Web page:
And what of his plagiarized short story?  It has some touches of Poe but otherwise (like Farnworth Wright) I don't recognize any direct source. Does anyone?  I have scans of all three pages below (click on the scans to make them larger).




Tuesday, March 3, 2020

Gavin Selerie remembers Glen Cavaliero

Gavin Selerie's elegy, "Silent Glabber," in memory of Glen Cavaliero, is now available in issue 16 of the online journal Noon: Journal of the Short PoemThis link should bring it up on page 14. 

Thursday, February 6, 2020

A New Issue of Biblio-Curiosa

Chris Mikul has published a new issue of his wonderful zine Biblio-Curiosa, devoted to unusual writers and strange books. I always enjoy these very much. This issue (#8) has articles on Dulcie Deamer and Gabriele D'Annunzio (including "A Visit to the Vittoriale"--D'Annunzio's ideal home overlooking Lake Garda in northern Italy; D'Annunzio was clearly an inspiration for Robert Aickman's novel Go Back at Once, reviewed here). Each issue of Biblio-Curiosa has numerous illustrations, of people, places, books and dust-wrappers, mostly in color. I show a scan of the cover of the new issue below, along with a listing of the contents. Ordering information can be gotten directly from Chris Mikul at chris.mikul88 [at] gmail [dot] com.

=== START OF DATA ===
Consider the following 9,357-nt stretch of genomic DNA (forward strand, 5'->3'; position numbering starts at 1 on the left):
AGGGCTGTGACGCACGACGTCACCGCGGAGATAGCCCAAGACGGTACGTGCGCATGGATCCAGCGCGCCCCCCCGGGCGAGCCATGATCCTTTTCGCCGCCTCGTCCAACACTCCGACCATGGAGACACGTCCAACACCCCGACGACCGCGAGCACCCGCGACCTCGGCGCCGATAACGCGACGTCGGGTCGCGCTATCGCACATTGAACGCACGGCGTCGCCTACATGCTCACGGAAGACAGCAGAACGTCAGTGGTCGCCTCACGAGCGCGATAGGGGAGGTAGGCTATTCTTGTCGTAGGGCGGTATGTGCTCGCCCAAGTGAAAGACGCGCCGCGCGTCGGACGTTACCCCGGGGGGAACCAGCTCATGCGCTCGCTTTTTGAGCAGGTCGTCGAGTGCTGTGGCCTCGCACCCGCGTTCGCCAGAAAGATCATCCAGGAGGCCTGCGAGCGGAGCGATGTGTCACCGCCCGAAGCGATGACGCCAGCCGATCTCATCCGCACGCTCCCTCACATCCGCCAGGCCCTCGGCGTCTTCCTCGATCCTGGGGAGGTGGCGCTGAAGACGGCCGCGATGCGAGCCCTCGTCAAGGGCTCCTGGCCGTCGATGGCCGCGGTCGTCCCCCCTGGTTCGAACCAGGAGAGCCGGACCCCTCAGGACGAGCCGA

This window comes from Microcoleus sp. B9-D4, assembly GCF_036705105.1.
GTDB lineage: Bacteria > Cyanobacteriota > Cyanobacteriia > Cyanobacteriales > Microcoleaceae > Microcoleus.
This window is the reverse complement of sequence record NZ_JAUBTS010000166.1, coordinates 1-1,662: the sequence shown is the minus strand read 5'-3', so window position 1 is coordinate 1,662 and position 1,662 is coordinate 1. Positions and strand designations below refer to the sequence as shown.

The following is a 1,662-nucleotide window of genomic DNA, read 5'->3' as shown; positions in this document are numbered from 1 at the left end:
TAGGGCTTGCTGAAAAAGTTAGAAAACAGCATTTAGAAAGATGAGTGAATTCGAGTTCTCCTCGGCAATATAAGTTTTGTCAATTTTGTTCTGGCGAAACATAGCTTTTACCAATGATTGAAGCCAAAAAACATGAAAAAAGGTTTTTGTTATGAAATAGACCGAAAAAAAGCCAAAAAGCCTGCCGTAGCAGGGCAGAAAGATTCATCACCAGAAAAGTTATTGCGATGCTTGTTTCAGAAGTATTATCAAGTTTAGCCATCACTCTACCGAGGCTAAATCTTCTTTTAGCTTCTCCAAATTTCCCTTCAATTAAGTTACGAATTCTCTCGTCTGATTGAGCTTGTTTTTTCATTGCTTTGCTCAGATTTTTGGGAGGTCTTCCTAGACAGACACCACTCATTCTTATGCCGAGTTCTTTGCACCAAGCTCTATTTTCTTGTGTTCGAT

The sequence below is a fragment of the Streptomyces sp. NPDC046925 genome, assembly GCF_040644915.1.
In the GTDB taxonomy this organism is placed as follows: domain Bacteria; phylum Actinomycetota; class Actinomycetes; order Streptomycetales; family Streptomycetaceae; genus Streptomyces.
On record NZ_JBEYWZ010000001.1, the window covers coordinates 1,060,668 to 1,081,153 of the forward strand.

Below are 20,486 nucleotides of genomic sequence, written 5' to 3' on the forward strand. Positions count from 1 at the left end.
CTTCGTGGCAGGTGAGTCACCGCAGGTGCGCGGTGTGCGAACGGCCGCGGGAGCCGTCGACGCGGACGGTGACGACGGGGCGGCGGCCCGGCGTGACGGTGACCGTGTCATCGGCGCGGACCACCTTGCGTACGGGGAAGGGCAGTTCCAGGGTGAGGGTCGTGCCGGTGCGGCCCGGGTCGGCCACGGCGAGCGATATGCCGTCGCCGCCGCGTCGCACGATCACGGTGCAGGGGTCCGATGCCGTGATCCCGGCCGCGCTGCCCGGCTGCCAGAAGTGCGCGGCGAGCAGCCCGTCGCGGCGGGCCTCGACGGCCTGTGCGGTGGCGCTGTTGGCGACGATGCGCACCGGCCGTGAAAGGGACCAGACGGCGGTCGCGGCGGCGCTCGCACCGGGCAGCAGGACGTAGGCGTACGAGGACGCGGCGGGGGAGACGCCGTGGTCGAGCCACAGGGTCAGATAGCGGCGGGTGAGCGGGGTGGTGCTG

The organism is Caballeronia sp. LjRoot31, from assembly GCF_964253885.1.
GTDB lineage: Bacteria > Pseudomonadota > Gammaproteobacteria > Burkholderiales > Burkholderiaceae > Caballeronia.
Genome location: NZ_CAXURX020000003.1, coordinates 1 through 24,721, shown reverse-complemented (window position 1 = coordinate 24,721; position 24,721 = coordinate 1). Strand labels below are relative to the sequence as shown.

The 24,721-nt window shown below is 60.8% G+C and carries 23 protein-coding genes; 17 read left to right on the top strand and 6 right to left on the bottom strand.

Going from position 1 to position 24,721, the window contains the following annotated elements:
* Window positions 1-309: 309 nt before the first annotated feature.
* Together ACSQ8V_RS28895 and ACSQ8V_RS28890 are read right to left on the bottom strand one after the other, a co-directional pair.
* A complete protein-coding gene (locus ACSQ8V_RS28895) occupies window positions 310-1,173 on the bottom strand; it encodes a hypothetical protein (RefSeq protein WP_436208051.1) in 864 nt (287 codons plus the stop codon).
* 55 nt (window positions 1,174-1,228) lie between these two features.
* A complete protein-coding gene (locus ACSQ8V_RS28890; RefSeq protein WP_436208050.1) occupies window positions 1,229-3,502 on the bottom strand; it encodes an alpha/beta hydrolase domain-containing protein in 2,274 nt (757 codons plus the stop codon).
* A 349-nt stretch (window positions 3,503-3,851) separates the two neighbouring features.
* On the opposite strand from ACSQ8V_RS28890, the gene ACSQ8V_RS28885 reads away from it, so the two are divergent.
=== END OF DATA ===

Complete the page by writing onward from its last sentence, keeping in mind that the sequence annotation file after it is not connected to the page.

Biblio-Curiosa [#8 (2020)] (Chris Mikul, 44pp, digest s/s)
2 · “The Devil's Saint” by Dulcie Deamer · Chris Mikul · ar [Dulcie Deamer]
12 · The Seductions of Gabriele D'Annunzo · Chris Mikul · ar [Gabriele D'Annunzio]
26 · A Visit to the Vittoriale · Chris Mikul · ar [Gabriele D'Annunzio]
32 · "The Human Bat" and "The Human Bat v the Robot Gangster" by Edward R. Home-Gall · Chris Mikul · ar [Edward R. Home-Gall]
38 · "Malombra" by Antonio Fogazzaro · Chris Mikul · ar [Antonio Fogazzaro]

The contents of the previous issues are listed in the FictionMags Index here.